Both administration officials and Energy Department officials pushed back on suggestions from Republican critics that politics could have influenced the process. They said emails released Tuesday only show that the White House was eager to have the president make the Solyndra announcement, and that a great deal of advanced planning work was underway to try and accomplish that. They said Kaiser made no effort to influence the process, and noted that several Solyndra executives were Republicans -- including its chief executive.
Democrats in Congress spent much of the Wednesday hearing voicing those key points.
"The documents and briefings that I've reviewed show that the Department of Energy in both the Bush and Obama administrations supported Solyndra's loan guarantee application," said Rep. Diana DeGette, a Colorado Democrat.
But with the company in bankruptcy and FBI agents investigating elements of the deal, some Democrats in the House were still raising doubts about the wisdom of the investment.
"We need to understand what happened, who should be held accountable, and how we can avoid future losses," said Rep. Henry Waxman, D.-Calif.
In April, after ABC News and the Center for Public Integrity aired the first in a series of reports on the Solyndra deal, Waxman was an early critic of the decision by House investigators to pursue the matter. He wrote a letter saying his own review had not uncovered "any information or documents that suggest any impropriety, wrongdoing, or favoritism in the award of the Solyndra loan guarantee."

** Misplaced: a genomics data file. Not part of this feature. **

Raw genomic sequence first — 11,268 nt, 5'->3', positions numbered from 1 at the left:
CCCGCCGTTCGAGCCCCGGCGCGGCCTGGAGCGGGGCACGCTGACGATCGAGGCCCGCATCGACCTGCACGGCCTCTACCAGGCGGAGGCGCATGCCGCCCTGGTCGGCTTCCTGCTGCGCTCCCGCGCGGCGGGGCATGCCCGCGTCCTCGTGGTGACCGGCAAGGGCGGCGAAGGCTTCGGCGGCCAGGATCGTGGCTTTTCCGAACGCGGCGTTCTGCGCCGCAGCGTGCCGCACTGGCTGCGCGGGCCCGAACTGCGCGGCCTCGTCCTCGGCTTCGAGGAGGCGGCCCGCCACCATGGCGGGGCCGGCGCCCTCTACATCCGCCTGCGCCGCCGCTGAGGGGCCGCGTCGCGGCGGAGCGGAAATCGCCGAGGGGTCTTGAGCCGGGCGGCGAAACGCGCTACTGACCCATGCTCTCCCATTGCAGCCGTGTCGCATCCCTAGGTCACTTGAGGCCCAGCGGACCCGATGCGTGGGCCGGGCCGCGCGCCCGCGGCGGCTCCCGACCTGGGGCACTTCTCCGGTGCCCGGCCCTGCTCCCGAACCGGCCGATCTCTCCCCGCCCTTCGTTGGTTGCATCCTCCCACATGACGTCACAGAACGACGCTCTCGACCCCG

But Wednesday, Waxman expressed displeasure with the sudden collapse of the company, especially after the company's CEO had just weeks earlier visited his office and personally vouched for the promise of the company.
"Well, these rosy scenarios were not realized," Waxman said. "Today we'll ask why. Is the reason unforeseen developments in the global marketplace, as Solyndra and DOE argue? Or is the reason sloppy or inadequate vetting, or worse yet, corporate malfeasance?"
As the hearing was underway, the Department of Energy was sending out emails to the press intended to convey that Solyndra was a bipartisan problem.
"At several points in the hearing, folks have pointed out the party affiliation of the private investors who lost a billion dollars of their own private capital on this deal," wrote Dan Leistikow, the department's director of public affairs. "Of the two major investment firms who risked and lost the most, one happens to be associated with a Democratic donor and one with a Republican donor. I frankly can't understand what that has to do with anything, but I suppose it's always good to see a little bipartisanship."
But Rep. Cliff Stearns, a Florida Republican, made note during the hearing that "the administration officials held out the company as a shining example of how the stimulus was creating jobs and invigorating the economy."
Indeed, when the loan was announced in March of 2009, Energy Secretary Chu issued his own press release, identifying Solyndra as "part of President Obama's aggressive strategy to put Americans back to work and reduce our dependence on foreign oil."